Edited by John T. Addison and Claus Schnabel
Chapter 7: Changes Over Time in Union Relative Wage Effects in the UK and the USA Revisited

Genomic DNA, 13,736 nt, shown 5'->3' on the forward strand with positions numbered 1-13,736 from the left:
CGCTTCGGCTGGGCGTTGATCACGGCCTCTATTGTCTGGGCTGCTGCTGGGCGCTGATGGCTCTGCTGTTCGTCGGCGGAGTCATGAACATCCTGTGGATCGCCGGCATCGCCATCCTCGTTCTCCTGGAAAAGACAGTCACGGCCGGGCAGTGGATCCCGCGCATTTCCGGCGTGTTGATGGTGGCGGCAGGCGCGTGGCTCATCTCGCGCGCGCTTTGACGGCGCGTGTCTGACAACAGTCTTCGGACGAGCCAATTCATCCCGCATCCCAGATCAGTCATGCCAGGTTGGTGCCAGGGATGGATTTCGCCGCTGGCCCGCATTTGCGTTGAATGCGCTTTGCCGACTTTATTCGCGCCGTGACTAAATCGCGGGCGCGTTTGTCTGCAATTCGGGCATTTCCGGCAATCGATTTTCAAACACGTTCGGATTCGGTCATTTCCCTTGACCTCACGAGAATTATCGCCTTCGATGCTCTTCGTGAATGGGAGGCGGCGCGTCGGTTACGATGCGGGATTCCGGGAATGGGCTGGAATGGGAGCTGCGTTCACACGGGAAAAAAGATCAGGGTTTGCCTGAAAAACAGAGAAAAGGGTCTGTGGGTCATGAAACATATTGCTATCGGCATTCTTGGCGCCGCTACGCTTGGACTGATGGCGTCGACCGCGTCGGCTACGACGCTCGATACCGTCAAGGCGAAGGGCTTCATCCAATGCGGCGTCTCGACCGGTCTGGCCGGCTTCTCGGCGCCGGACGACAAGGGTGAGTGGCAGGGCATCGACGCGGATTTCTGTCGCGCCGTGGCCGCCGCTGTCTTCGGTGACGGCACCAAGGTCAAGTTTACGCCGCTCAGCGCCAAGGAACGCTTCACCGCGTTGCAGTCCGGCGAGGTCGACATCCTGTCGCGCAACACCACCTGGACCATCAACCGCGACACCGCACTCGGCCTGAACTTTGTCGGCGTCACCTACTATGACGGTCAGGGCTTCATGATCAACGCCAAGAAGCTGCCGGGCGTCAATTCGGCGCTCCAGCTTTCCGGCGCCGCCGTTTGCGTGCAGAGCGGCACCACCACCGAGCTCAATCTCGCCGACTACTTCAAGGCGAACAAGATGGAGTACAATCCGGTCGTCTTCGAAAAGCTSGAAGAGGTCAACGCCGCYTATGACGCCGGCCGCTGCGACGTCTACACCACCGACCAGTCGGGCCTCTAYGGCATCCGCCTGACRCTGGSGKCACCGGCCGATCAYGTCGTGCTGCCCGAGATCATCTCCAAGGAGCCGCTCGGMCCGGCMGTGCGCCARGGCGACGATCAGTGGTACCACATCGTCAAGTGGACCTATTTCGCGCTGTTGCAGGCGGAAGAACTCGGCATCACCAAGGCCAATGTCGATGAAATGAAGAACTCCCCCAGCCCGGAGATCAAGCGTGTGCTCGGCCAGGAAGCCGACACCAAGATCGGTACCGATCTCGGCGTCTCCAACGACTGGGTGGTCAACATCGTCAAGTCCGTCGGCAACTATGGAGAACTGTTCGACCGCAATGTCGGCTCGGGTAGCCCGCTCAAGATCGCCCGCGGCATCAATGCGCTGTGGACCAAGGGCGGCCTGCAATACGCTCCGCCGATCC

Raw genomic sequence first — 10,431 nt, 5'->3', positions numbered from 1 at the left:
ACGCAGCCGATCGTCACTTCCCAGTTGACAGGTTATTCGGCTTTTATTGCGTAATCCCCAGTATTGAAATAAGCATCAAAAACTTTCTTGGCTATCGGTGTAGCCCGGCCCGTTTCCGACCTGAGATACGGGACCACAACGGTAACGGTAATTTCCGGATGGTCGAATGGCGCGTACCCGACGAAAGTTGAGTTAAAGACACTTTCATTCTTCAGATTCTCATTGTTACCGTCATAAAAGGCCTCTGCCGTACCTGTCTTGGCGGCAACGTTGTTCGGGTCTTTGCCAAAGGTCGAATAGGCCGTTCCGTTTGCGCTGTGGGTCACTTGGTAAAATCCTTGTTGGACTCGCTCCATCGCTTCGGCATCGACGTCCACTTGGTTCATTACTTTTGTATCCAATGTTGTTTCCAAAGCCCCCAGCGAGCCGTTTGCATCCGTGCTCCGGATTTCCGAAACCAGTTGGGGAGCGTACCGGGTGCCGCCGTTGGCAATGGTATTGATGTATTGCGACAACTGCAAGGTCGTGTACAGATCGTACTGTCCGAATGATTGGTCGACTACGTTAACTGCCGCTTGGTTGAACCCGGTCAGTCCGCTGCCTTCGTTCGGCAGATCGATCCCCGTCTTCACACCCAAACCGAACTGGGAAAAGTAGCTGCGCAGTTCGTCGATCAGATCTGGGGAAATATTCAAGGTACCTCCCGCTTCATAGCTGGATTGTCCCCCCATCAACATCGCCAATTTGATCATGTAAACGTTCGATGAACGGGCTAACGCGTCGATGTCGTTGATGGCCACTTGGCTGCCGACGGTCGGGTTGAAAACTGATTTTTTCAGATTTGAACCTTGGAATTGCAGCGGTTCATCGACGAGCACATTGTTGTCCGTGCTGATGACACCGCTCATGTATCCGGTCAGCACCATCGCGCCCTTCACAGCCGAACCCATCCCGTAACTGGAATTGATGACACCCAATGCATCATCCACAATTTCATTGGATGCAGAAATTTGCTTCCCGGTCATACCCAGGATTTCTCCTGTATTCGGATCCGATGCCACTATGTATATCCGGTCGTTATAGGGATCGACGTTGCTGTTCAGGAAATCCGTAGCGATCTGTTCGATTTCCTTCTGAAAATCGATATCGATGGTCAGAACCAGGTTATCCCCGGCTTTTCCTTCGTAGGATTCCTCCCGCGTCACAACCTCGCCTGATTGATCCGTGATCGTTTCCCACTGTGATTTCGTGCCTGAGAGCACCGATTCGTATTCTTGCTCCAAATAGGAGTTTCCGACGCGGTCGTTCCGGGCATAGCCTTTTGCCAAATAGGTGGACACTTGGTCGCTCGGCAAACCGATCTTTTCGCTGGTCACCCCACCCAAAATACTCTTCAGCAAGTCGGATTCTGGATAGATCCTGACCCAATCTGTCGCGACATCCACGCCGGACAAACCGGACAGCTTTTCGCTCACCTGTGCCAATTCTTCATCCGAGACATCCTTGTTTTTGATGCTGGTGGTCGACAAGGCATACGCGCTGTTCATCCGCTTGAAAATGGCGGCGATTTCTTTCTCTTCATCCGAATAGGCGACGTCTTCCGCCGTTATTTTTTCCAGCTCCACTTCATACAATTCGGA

7 5 Changes over time in union relative wage eﬀects in the UK and the US revisited David G. Blanchﬂower and Alex Bryson 1. Introduction Union density has been in decline in the United States and Britain for two decades now (Appendix Table 7A.1). It is often asserted by commentators that trade unions are outmoded institutions, shunned by employers and unable to reach a new generation of workers imbued with individualist values that are at odds with the ethos underpinning unionism. But the propensity of individuals to join unions is not simply a question of ‘desire’ or ideological commitment. More broadly, one can think of union membership as a good – a product or service to be purchased. Employees derive utility from this good, as they would other services or products. In the case of union membership, this utility can be psychological. For example, the decision to purchase membership may be due to the desire to conform to a social norm and thus maintain one’s reputation among co-workers. It may also be driven by instrumentalism, wherein employees think they have something tangible to gain from membership, either in terms of better wages, improved non-pecuniary terms of employment, or they may see it as insurance against arbitrary employer actions. So, beneﬁts may accrue to the individual, but they come at a cost. Employees will purchase membership if the beneﬁts outweigh the costs. A shift in the propensity to purchase union membership may reﬂect a shift in individuals’...
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